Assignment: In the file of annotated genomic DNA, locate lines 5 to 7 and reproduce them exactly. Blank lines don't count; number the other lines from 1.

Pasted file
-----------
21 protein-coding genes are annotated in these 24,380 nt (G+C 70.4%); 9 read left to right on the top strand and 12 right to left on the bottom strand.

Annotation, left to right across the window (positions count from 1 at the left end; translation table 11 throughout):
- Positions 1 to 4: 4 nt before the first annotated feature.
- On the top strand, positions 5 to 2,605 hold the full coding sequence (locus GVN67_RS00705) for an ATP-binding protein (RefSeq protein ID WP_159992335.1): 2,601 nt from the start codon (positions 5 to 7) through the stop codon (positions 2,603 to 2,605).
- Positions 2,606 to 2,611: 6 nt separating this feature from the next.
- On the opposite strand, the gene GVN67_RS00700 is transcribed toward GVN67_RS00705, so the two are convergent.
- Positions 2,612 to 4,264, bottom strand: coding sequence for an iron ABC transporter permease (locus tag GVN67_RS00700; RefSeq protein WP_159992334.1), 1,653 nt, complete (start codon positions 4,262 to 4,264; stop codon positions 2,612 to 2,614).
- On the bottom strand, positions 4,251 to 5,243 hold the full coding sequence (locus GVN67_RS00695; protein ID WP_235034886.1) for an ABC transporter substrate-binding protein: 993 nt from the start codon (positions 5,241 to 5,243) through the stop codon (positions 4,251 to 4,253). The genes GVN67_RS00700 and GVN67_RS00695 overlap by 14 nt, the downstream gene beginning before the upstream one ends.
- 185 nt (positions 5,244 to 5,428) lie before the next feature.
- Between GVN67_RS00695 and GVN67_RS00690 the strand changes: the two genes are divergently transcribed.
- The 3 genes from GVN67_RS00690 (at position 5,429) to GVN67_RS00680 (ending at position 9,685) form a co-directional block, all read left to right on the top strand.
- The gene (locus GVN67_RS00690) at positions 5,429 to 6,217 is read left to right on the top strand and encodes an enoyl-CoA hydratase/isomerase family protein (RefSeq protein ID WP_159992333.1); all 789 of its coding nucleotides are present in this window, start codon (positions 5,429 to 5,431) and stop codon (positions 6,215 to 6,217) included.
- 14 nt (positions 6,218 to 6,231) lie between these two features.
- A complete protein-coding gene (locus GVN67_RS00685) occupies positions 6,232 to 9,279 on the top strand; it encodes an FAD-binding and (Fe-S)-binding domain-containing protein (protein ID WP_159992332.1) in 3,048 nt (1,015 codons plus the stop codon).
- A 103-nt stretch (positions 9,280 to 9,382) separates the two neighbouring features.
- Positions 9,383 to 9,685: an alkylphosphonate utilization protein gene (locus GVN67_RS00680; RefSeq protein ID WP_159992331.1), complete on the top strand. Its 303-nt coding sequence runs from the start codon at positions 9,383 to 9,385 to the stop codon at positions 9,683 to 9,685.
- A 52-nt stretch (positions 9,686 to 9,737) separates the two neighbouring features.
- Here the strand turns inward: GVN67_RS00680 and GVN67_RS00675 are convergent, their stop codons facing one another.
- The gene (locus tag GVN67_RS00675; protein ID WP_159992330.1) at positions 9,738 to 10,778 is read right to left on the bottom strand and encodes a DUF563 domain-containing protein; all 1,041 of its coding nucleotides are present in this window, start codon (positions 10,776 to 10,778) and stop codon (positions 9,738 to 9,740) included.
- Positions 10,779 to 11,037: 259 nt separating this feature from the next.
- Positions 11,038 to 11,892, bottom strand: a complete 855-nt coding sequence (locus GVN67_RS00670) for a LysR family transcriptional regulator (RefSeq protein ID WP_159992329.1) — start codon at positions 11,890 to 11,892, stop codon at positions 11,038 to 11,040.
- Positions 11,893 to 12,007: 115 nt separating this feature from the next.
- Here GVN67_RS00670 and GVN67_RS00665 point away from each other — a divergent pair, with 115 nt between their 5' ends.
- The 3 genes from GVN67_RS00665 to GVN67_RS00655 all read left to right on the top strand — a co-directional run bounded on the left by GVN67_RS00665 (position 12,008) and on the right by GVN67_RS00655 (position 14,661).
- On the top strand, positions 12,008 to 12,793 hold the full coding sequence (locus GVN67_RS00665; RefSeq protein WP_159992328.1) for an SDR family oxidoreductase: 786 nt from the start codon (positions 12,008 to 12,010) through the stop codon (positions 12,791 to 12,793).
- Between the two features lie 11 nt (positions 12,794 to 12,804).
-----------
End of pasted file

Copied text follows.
- Positions 2,606 to 2,611: 6 nt separating this feature from the next.
- On the opposite strand, the gene GVN67_RS00700 is transcribed toward GVN67_RS00705, so the two are convergent.
- Positions 2,612 to 4,264, bottom strand: coding sequence for an iron ABC transporter permease (locus tag GVN67_RS00700; RefSeq protein WP_159992334.1), 1,653 nt, complete (start codon positions 4,262 to 4,264; stop codon positions 2,612 to 2,614).